Delegates celebrate at the 54th ANC national elective conference in Johannesburg. Picture: MASI LOSI
Delegates celebrate at the 54th ANC national elective conference in Johannesburg. Picture: MASI LOSI

In a dramatic ending to its 54th national conference, the ANC endorsed a resolution to change the Constitution to allow expropriation of land without compensation. This came after a heated debate that nearly collapsed the gathering.

The party announced late on Wednesday night that it would initiate amendments to section 25 of the Constitution for this purpose.

In an attempt to mitigate possible damage to property rights and the financial sector as well as the effect on agriculture, land values and food production, outgoing ANC economic policy chief Enoch Godongwana said that the decision to amend the Constitution contained a caveat that it would be done "in a sustainable way".

The ANC holds 62% of the National Assembly, which means it cannot on its own change the Constitution. However, the EFF has on several occasions offered its 6% representation to the ANC to reach the required two-thirds majority should the party want it.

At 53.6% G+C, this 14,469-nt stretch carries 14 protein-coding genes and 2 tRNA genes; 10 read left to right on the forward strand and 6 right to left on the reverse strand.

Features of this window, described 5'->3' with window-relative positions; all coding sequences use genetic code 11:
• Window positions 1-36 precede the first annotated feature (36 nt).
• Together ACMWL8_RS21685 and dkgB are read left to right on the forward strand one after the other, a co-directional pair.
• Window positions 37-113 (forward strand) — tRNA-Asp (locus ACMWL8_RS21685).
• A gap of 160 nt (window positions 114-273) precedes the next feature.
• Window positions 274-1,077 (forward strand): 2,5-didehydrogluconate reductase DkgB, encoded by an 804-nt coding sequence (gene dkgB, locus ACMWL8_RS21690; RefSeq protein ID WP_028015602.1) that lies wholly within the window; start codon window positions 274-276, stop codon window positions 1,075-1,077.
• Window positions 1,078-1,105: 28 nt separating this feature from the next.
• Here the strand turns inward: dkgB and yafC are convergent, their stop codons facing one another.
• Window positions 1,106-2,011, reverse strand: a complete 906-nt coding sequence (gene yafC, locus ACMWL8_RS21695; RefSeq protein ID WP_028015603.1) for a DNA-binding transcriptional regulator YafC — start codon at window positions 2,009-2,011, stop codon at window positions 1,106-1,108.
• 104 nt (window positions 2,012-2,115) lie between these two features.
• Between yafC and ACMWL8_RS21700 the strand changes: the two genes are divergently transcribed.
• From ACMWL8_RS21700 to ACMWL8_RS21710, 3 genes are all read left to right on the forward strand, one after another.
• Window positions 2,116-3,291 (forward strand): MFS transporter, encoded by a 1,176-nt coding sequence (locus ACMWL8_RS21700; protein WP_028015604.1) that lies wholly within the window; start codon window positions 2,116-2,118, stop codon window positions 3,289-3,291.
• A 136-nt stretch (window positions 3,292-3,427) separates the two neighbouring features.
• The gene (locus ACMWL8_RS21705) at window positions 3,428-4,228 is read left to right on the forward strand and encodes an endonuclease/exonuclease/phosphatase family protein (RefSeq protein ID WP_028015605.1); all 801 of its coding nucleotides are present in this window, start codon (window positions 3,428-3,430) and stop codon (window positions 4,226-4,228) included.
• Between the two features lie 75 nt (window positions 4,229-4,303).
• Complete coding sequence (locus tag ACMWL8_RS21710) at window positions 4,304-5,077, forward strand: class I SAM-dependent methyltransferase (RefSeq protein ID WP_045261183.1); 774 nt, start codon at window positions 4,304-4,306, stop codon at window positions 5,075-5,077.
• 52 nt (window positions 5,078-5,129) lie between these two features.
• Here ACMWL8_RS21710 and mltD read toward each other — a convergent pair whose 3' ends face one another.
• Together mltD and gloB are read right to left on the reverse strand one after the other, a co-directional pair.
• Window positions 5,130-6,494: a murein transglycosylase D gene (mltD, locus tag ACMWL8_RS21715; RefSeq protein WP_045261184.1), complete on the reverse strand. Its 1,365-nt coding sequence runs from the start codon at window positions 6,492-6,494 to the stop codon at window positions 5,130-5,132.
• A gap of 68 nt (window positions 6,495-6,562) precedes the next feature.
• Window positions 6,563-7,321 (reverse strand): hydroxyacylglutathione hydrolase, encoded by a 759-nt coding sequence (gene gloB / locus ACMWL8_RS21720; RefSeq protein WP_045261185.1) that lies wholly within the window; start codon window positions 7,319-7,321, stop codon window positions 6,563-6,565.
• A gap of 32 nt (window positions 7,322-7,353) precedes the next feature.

Godongwana said on Wednesday that there was no timeline on implementation.

The ANC national executive committee would first hold a workshop in January to be addressed by legal, agricultural and other experts to help define modalities of how and under what circumstances expropriation could occur.

The findings would be presented to the ANC’s January lekgotla and developed into legislation from there.

The land question is by far the most emotive in SA’s political discourse. This was reflected in the conference plenary when the commission on economic transformation presented its recommendations.

Godongwana said the environment was rowdy, tough and "nearly [the] collapsed conference". Newly elected ANC chairman Gwede Mantashe had to intervene to cool tempers.

"The final decision is that we agreed that the NEC will initiate amendments in the Constitution’s section 25 in order to achieve expropriation without compensation, but for that
to happen, it must be sustainable … What are the conditions
for sustainability?" Godongwana asked.

The decision also goes against newly elected ANC President Cyril Ramaphosa’s campaign platform. He has advocated the retention of  the 2012 ANC policy decision,  in which expropriation
without compensation would apply only to land that was obtained illegally.

This is in stark contrast of the proposals by Dr Nkosazana Dlamini-Zuma, who was Ramaphosa’s rival in the race for the party’s presidency.

It was also President Jacob Zuma and his allies who fought hard for land expropriation without compensation at the policy conference.

Godongwana said that a lot  of work still needed to go into the proposal.

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